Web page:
The capital of Yemen, Sana'a has existed for more than 2,500 years making it one of the world’s oldest continuously inhabited cities. Situated at an altitude of 2,200 metres and at the narrowest point of a mountain plateau, Sana’a is known for its Islamic and political heritage which can be seen in more than 100 mosques, 14 hammams and 6,500 dwellings which were built before the 11th century. However, the most impressive characteristic of the city is found in its towering houses, built from mud and at up to nine storeys high, said to be the world’s first skyscrapers!
Sana'a has been of great importance since ancient times. It lies at the intersection of two major ancient trade routes, one of them linking the fertile upland plains, the other linking the Ma’rib (home of the Sabaean kingdom) and the Red Sea. As a natural centre for commerce, Sana’a has always been heavily populated and the city had as many as 12,000 residents during the 17th century. Today the city is home to more than 1.7 million people, and is revered as an ‘off-the-beaten-path’ destination for tourists looking to experience an Arabia untouched by time, wealth or the West.
Sana’a has numerous things to see and do, but the real beauty of the city is found in simply enjoying its incredible atmosphere. Few places in the world have remained unchanged for a millennium, but stepping into the labyrinthine streets of Sana’a feels like stepping into something out of 1,001 Arabian Nights.
Start at the walled city of Old Sana’a – virtually indistinguishable from new Sana’a and the oldest completely preserved medina in the Arab world – and marvel at the ancient tower houses. The ground and first floor are built of stone, but the upper floors are built entirely from mud, while the rooms are illuminated with arched, stained glass ‘gamariya’ windows. The exteriors of the houses are intricately decorated with a lime-coated latticework, and the combined effect is mesmerising. Old Sana’a contains more than 14,000 of these buildings and has been declared a Unesco World Heritage Site. Efforts are underway to preserve some of the oldest buildings, some of which, such as the Samsarh inn and the majestic Great Mosque, are more than 1,400 years old. The Palace of Ghamdan dates back 2,000 years but despite being in ruins is still worth a visit.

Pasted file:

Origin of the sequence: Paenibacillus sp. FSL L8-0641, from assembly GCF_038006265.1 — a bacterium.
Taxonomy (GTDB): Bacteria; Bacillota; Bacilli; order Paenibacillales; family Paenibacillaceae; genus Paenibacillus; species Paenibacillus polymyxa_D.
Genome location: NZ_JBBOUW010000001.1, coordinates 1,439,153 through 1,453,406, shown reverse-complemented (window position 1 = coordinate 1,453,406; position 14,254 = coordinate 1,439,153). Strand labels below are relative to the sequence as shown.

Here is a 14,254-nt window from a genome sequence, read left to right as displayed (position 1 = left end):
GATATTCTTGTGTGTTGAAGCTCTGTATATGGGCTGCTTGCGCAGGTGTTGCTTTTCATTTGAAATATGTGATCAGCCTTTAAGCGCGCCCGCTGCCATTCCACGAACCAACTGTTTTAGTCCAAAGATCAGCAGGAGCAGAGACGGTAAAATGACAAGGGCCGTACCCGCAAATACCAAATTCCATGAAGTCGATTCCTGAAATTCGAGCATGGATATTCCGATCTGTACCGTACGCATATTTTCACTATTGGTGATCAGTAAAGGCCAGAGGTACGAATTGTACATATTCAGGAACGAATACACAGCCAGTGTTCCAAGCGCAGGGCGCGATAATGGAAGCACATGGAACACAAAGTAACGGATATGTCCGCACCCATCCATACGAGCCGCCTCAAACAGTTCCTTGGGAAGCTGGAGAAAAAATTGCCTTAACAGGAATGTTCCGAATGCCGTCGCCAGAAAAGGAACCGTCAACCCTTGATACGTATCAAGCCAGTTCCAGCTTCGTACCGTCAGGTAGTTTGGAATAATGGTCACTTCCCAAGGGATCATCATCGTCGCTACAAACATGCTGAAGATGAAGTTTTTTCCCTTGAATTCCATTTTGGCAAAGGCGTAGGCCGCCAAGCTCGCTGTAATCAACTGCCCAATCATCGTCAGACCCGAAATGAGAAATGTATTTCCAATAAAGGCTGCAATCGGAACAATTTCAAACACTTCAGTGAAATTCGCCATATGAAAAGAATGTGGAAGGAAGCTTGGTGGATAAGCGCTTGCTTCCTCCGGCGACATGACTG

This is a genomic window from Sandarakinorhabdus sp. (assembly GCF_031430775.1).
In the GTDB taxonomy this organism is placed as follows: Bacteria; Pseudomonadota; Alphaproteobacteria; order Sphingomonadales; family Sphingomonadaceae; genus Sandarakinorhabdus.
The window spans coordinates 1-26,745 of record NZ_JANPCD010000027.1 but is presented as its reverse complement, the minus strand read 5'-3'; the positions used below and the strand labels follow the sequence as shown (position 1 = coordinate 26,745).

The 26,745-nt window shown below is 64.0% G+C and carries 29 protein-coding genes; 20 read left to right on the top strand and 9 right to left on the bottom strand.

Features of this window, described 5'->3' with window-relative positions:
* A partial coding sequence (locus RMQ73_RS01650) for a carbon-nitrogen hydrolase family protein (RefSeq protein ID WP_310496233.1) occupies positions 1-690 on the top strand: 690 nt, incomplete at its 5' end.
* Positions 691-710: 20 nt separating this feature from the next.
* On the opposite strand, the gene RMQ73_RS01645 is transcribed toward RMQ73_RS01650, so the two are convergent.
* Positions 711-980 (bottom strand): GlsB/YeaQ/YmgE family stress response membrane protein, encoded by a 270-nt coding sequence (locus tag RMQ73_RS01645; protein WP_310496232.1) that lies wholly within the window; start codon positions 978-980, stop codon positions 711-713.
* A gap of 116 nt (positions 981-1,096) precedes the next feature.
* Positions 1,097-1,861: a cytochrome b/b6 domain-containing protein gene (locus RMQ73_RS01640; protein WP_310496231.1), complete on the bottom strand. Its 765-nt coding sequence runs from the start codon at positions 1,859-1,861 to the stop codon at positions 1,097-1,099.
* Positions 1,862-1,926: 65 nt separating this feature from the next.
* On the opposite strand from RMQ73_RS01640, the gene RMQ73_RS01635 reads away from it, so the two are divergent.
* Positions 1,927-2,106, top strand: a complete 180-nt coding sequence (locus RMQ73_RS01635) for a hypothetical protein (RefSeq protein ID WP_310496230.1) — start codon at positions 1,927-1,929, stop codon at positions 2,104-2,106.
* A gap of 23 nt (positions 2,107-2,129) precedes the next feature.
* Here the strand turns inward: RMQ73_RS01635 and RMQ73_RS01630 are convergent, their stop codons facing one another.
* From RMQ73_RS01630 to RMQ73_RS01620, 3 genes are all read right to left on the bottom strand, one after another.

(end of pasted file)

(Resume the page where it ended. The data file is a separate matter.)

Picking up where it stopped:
Old Sana’a was encircled by 14-metre-high clay walls which dates back to the 1st century. The walls had six gates but today only the Bab al-Yemen (southern gate) has survived and it is an iconic entry point to the city. Other attractions include the excellent Suq al-Milh (salt market), where it is possible to buy not only salt but bread, spices, raisins, cotton, copper, pottery, silverware and antiques.
Sana’a‘s status as the capital of one of the poorest countries in the region ensures that most of its dining options are budget. However, high-class options –including alcohol – can be found in the large hotels around al-Madina, Tahrir, and in the upscale Haddah neighbourhood where the ubiquitous Western fast food chains have also taken root.
Regardless, for the most part visitors can enjoy the opportunity to live as Yemenis do and experience the local food which differs greatly from other Middle Eastern cuisines. Saltah – the Yemeni national dish made of ground meat, rice, potatoes and vegetables – is often served for lunch, as is Sahowqa, a stew of meat, fenugreek, chillies, tomatoes, herbs and garlic.
Sana'a is a great place for people-watching and it's possible to pull up a chair in a coffee shop and watch the world go by for hours on end. Qahwa, or Arabic coffee, is a symbol of hospitality in Yemen and should you receive an invitation to drink qahwa with someone, it is impolite to refuse.
Just a 30-minute taxi ride from Sana’a is Wadi Dhahr, a valley famed for its green fields, villages and Dar al-Hajr, or the Rock Palace of Imam Yahya. The multi-storeyed palace sits on a lone rock and makes for a spectacular afternoon excursion. The Wadi is also home to a wealth of bird species, and the 45-minute trek from Shibam to Kawkaban ascends nearly 1,000 metres and allows sightings of eagles, ravens and vultures.